Editor’s note: Steven Sotloff is a Yemen-based Adjunct Fellow at the Foundation for Defense of Democracies who is currently reporting from Cairo.
Ever since protests broke out in Egypt on Jan. 25 calling for the resignation of President Hosni Mubarak, much speculation has focused on two groups: the military and the Muslim Brotherhood. Both have largely taken the same posture – staying aloof from the protests. But while they have embraced the same position, the two have done so for different reasons.
The Muslim Brotherhood is considered one of the most organized movements in Egypt. Though outlawed, it has always been able to work in the shadows of society. From running clinics and social welfare networks to leading mosques, the group has a strong presence throughout the country. In the 2005 elections, its candidates won 88 seats running as independents because the regime refuses to allow it to form a political party.
Analysts here are divided about the Brotherhood’s role in the protests. Some believe the early protests caught the group offguard and it was never able to formulate a concrete plan on how to react. Others believe that the organization realized the potential the protests had to bring down the regime and chose to remain on the sidelines, allowing others to do its dirty work, thus not tainting it with the stigma that it is destabilizing the country.
Such views contrast, however, with opinions on the Egyptian street. In a society that looks to find a conspiracy behind every act, many citizens here believe the group is carefully orchestrating the protests to try to bring down a regime that harasses it at every turn.
One former Western ambassador told me that the Brotherhood is the best positioned opposition group today because it can play a two-track game. First, it can negotiate with the regime on a political level in order to gain the concessions it wants from government. Chief among them is the abolishment of article 5 in the constitution, which bans a party “within any religious frame of reference.” This clause prevents the Muslim Brotherhood from functioning as a political party. Then if such concessions are not forthcoming, the group can send its supporters into the streets to fuel protests in order to pressure the regime into doing so.
The army’s role in the protests is much easier to gauge. Though called in early in the protests to restore order and intimidate anti-regime protesters, it refused to clash with them as the riot police had. The latter are a detested bunch who are insensitive to public opinion.
Analysts say the military has remained a neutral observer on the sidelines. Respected by Egyptians as the guarantor of their state, officers have chosen not to take sides in the clashes between pro-regime supporters and the anti-Mubarak opposition. Doing so would severely compromise their popularity in society and jeopardize their long-term interests. The army also runs a vast network of industries whose future would be imperiled if it backs the wrong side or runs afoul of citizens.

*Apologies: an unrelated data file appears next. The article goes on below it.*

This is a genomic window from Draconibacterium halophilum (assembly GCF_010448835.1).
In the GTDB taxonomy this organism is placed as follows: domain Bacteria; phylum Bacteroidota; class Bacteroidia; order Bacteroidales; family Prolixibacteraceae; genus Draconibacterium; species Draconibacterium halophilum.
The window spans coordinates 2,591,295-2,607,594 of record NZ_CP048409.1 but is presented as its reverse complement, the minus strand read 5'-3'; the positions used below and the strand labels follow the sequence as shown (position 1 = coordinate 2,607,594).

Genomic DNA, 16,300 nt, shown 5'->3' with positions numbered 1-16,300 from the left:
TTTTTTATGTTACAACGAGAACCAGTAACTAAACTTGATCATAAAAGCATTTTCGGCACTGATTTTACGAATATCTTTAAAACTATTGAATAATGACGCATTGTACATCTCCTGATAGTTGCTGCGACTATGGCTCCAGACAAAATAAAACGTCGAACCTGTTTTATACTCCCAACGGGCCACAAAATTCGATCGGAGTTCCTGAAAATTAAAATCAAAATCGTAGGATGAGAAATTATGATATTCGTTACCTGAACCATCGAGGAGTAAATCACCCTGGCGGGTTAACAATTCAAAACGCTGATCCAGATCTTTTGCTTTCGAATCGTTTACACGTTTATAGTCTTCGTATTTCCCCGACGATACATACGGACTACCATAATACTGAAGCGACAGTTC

Though the army has kept its external cohesion, internal debates are nevertheless taking place. Throughout the crisis, the senior officer corps has remained loyal to Mubarak. Each general is handpicked by the president, ensuring absolute fidelity to him. Some of these promotions are not based on merit but rather on one’s devotedness to Mubarak. The best example of this is Defense Minister Mohammed Hussein Tantawi. Perceived by many as a dull man, he has become one of the most powerful men in the country, based solely on his loyalty to Mubarak.
Mubarak’s early concessions were made to the military, not to the protesters in Liberation Square. He first named a new government, promoting Transportation Minister Ahmad Shafiq to prime minister. Shafiq was commander of the air force, the same position Mubarak held 40 years ago. The president also elevated Tantawi to deputy prime minister. Mubarak’s next ploy to curry favor with the army was to name Minister Without Portfolio Omar Suleiman to be his vice president. These moves hinted that Mubarak was paving the way for the security establishment to continue its hold on the country. As a result, the senior leadership has backed Mubarak and not sought to push him out of power.
The junior officer corps does not have the same attitude toward the president, however. In contrast to their superiors who hobnob with the elite in society, the junior officers are more in tune with the feelings of the Egyptian street, which is frustrated with the regime. And because their promotions have been based on merit rather than fidelity to Mubarak, they are more inclined to seek stability rather than maintaining an aging authoritarian figure in power whose demise would not adversely affect their position either in society or within the armed forces.
Though the Muslim Brotherhood and the army appear to outside observers to be standing idly by, they have in fact made calculated decisions. As a result of their calculations, what looks to the West as paralysis is likely a shrewdly considered strategy.
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